Who runs large capability jobs

Greg Lindahl glindahl at hpti.com
Fri Jul 28 07:29:14 PDT 2000

> One thing of interest to me on that list is that one can
> take 124 Power3II's and rank 95th on the list. So you're
> talking about the performance of the 94 machines above that
> and I'm talking about the performance of the 406 systems at
> or below that.

Right. Whatever. As I said, I don't care about that issue.

> Wait a minute. This is contradictory. First you say the little
> guys go home and then the general researcher gets access to
> the big systems. Sounds to me like only certain groups will get
> access and thus many researchers will be left to fend for themselves
> to get processing capacity, probably building their own small
> Beowulfs. Which is it?

What's the question? Yes, not everyone gets huge amounts of time; other
people are expected to use local machines, be they their own clusters, or
resources at their University.

> > But I assure you that the protein folding guys are headed to
> > 1,000+ cpu runs. And they have hundreds of millions of dollars
> to spend. On
> > computers.
> Question I have is how many companies do this vs other types
> of cluster processing?

As I said before, I don't know or care.

> The origins of this digression were your comments on SGI
> not being scalable systems. It may well make sense for some
> situations but it is unlikely to be true for many others.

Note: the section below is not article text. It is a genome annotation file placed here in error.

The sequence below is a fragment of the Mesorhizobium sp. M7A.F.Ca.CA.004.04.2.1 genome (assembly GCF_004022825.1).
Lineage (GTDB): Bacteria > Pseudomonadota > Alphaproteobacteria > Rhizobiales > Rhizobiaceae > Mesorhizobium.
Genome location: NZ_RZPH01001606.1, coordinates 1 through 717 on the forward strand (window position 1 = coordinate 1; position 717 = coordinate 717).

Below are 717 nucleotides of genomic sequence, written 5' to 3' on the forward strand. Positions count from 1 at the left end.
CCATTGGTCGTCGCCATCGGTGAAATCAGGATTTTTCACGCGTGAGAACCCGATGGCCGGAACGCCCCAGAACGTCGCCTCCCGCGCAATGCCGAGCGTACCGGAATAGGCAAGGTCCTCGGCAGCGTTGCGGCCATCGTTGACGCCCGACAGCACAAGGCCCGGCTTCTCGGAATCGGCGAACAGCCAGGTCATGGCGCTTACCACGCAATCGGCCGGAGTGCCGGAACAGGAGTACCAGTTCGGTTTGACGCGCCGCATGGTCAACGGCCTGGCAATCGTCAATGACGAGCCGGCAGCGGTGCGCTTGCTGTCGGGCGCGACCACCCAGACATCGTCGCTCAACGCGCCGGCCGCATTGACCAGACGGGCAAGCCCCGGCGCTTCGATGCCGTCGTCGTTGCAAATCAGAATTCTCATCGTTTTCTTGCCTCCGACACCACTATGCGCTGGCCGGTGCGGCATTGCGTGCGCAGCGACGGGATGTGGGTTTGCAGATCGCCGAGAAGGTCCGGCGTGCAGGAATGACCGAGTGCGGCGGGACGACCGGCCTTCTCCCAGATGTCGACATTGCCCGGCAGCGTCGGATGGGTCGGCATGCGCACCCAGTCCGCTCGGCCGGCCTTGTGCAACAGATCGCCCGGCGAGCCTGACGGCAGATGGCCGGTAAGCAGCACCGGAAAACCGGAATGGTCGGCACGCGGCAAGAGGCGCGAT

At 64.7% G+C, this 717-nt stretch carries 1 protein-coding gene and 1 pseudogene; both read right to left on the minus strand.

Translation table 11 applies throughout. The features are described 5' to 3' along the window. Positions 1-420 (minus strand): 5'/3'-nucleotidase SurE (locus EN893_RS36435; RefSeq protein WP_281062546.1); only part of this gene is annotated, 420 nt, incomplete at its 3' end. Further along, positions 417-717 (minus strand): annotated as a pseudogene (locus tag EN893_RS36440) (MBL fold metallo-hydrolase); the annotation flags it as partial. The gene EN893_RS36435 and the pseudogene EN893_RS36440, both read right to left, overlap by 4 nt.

Calling a system "scalable" because it works for the average problem is
senseless. The average overall computer user has problems that need 1 CPU.
Does that make a desktop "scalable"? No, it makes it "sufficiently scalable
for the problem that user wants to run". That's entirely different.

> Also, the highest ranking SGI Origin is number 3 on the top500
> list so for some problems, SGI's obviously scale.

No. That is not a single SGI Origin, which is what they were claiming was
scalable. It's a cluster of them, and it doesn't work very well. The % of
peak it gets on Linpack, for example, is quite low, lower than expected. It
was quite a coup that ASCI Red is still #1 on Linpack, despite #2 and #3
having substantially higher machoflops (theoretical peak speed).

> One thing I learned when I worked for IBM is to never badmouth
> another vendor's equipment. Let the numbers/vendor speak for
> themselves.

I made a specific statement about scaling to 1,000 processors. A single SGI
machine does not scale that big; the biggest is 512, and the O3000 doesn't
raise that. The numbers speak for themselves. I don't know why we've had
this long thread about it. I hope someone got something useful out of it,
but it's been mostly people talking past each other.

> How about back to Beowulfs now.


-- g

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